The Biden Inaugural Committee has published the list of its top donors, who contributed over $200 dollars to the organisers of the ceremony and related events, revealing that several giants of American business were among the major contributors.
The lengthy list, mostly consisting of private donors, also included tech giants Google, Microsoft, and Qualcomm; some of the biggest service providers in the US – Verizon, Comcast, and Charter Communications; aviation and defence industry giant, Boeing; several unions, including the American Federation of Teachers COPE and International Brotherhood of Electrical Workers (IBEW). The list also included the investment company Capital Group and two healthcare industry companies – insurance firm Anthem and tech company Masimo Corporation.
At the same time, the Biden Inaugural Committee refused to accept donations from a number of sources, namely from registered lobbyists and foreign agents, as well as from companies engaged in "the extraction, processing, distribution or sale of oil, gas, or coal". PACs and executives from fossil fuel companies were also banned from contributing to the committee.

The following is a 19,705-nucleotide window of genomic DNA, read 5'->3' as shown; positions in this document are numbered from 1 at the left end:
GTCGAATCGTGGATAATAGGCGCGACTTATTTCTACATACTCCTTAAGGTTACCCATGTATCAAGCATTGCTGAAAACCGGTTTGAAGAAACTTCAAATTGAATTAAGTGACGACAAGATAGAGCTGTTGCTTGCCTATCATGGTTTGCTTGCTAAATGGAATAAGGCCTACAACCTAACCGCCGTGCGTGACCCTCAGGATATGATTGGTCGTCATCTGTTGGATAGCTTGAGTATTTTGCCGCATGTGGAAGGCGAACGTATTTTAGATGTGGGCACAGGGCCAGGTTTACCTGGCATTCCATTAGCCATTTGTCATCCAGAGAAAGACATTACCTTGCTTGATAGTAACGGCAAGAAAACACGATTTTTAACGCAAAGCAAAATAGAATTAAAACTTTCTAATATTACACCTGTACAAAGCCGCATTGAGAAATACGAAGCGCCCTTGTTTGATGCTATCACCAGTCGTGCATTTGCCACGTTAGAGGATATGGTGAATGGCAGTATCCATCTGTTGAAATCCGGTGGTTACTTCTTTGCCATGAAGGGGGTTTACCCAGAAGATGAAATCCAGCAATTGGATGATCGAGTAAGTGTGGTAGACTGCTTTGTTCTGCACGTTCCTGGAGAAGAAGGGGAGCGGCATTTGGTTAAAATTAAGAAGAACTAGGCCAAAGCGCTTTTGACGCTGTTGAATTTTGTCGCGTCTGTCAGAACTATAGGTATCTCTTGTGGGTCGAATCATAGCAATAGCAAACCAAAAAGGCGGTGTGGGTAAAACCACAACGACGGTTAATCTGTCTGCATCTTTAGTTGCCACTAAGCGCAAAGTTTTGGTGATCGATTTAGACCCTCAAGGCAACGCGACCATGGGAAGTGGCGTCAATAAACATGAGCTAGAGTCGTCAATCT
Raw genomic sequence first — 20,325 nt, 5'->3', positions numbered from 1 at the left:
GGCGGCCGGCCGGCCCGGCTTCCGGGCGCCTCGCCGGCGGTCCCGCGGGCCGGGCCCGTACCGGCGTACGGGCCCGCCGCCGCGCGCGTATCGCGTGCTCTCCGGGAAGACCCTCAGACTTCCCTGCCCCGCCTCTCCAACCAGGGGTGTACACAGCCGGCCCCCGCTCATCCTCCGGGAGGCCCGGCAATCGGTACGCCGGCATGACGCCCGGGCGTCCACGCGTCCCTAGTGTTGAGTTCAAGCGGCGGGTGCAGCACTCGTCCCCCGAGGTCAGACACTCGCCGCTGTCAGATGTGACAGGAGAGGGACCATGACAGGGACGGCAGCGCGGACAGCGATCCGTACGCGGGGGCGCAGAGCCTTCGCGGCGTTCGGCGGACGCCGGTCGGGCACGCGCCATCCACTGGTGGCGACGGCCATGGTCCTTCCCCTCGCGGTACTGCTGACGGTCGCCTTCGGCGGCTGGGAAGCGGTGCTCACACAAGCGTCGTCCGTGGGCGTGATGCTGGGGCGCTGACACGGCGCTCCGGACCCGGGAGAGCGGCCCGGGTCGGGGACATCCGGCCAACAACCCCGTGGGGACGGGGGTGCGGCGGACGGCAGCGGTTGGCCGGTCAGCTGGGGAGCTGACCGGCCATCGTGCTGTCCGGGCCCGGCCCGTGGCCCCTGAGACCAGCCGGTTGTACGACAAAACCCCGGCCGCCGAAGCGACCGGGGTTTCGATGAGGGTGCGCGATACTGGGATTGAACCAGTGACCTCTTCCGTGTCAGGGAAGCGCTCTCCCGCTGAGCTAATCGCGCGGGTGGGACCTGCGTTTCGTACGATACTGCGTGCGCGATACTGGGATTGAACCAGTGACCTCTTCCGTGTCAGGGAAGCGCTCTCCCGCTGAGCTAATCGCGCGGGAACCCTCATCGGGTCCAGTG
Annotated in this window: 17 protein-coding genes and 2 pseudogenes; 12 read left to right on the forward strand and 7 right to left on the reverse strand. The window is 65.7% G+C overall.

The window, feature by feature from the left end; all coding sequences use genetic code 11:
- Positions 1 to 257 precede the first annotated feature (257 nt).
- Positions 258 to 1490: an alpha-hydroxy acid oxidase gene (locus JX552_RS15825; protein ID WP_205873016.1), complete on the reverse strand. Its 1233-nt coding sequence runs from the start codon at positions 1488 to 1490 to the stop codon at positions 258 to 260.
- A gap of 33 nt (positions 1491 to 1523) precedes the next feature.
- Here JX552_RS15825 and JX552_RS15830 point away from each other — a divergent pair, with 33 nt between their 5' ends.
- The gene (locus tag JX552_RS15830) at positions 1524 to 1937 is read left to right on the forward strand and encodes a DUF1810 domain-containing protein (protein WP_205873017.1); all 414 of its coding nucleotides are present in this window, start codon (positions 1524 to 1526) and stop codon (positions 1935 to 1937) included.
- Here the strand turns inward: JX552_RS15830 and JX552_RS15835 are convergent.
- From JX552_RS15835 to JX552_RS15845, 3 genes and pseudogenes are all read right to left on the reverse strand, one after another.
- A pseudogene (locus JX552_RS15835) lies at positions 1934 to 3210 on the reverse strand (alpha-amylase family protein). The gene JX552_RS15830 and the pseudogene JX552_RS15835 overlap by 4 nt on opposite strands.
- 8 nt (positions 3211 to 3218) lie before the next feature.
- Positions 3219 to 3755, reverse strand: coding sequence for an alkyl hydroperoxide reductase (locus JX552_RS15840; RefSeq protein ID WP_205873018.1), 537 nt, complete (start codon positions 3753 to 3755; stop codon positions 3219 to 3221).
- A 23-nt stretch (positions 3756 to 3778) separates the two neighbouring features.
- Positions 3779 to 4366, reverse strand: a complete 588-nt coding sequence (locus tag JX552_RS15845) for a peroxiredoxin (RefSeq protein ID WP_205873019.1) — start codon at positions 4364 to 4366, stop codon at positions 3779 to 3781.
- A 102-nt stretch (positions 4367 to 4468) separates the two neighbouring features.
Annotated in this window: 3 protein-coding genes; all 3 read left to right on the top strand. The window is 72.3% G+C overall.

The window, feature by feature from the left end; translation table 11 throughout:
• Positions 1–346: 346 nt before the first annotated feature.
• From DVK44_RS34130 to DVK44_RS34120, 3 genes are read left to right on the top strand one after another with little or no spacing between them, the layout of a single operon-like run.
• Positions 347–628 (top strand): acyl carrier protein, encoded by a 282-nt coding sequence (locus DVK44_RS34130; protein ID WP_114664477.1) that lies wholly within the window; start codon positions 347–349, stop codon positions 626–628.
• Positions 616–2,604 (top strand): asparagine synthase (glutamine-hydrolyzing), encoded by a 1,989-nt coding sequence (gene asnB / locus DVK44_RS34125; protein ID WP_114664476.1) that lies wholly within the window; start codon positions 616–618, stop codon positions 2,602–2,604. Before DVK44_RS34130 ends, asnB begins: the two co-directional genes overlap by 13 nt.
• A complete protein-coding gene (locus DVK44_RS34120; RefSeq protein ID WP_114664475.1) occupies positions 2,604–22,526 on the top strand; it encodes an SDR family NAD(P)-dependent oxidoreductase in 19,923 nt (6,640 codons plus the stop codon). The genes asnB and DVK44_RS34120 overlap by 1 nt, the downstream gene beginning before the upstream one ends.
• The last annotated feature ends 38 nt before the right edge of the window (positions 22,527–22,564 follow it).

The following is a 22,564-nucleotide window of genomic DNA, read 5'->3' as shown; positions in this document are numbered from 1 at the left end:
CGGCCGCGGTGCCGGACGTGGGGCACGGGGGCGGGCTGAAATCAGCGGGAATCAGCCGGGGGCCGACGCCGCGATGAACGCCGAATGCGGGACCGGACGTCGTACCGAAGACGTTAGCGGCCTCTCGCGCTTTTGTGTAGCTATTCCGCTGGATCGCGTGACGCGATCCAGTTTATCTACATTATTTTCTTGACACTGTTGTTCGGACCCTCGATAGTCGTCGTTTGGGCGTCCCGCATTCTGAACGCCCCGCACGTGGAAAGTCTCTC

The committee has so far not revealed the size of the donations by the corporations, but is bound to do so at a later date in accordance with US laws. However, when the Biden campaign started sending out inauguration fundraiser packages to potential donors in the middle of December 2020 the biggest lot was $500,000 for private individuals and $1,000,000 for companies, which would grant the respective entity chair status for the inaugural events.
The packages reportedly provided exclusive access to the inaugural events, which, however, are expected to be limited due to the continuing coronavirus pandemic. While the scale of the inauguration ceremony remains unclear, President-elect Joe Biden and Vice President-elect Kamala Harris will still be attending the ceremony held on Capitol Hill as per tradition. The event is also likely to have increased security following the events of 6 January, when supporters of President Donald Trump stormed the US Capitol as Congress was engaged in certifying Biden's victory in the election. The incident, condemned in the strongest terms by Democrats, Republicans, and later Trump himself, left four protesters and one member of the Capitol Police dead as a result of the clashes.